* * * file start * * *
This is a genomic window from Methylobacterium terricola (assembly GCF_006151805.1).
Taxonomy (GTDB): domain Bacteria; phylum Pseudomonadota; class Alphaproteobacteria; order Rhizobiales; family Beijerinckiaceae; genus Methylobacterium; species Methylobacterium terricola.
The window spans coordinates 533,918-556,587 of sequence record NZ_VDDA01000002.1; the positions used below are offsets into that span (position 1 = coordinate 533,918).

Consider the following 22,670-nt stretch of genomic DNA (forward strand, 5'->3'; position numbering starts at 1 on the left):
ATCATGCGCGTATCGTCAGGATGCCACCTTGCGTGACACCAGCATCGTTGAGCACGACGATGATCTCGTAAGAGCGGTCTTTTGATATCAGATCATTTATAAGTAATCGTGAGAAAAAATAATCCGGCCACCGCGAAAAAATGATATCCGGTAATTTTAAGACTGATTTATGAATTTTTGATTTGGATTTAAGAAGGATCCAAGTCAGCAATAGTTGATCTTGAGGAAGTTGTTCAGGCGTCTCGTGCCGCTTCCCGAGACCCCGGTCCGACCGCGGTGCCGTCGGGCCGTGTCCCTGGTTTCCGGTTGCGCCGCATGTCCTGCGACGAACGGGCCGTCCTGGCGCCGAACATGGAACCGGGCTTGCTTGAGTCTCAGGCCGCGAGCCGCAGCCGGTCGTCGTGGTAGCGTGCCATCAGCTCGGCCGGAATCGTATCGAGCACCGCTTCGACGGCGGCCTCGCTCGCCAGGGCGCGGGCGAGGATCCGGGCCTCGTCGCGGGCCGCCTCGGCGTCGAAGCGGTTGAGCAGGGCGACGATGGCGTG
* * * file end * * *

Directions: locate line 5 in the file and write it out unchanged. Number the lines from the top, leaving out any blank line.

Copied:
ATCATGCGCGTATCGTCAGGATGCCACCTTGCGTGACACCAGCATCGTTGAGCACGACGATGATCTCGTAAGAGCGGTCTTTTGATATCAGATCATTTATAAGTAATCGTGAGAAAAAATAATCCGGCCACCGCGAAAAAATGATATCCGGTAATTTTAAGACTGATTTATGAATTTTTGATTTGGATTTAAGAAGGATCCAAGTCAGCAATAGTTGATCTTGAGGAAGTTGTTCAGGCGTCTCGTGCCGCTTCCCGAGACCCCGGTCCGACCGCGGTGCCGTCGGGCCGTGTCCCTGGTTTCCGGTTGCGCCGCATGTCCTGCGACGAACGGGCCGTCCTGGCGCCGAACATGGAACCGGGCTTGCTTGAGTCTCAGGCCGCGAGCCGCAGCCGGTCGTCGTGGTAGCGTGCCATCAGCTCGGCCGGAATCGTATCGAGCACCGCTTCGACGGCGGCCTCGCTCGCCAGGGCGCGGGCGAGGATCCGGGCCTCGTCGCGGGCCGCCTCGGCGTCGAAGCGGTTGAGCAGGGCGACGATGGCGTG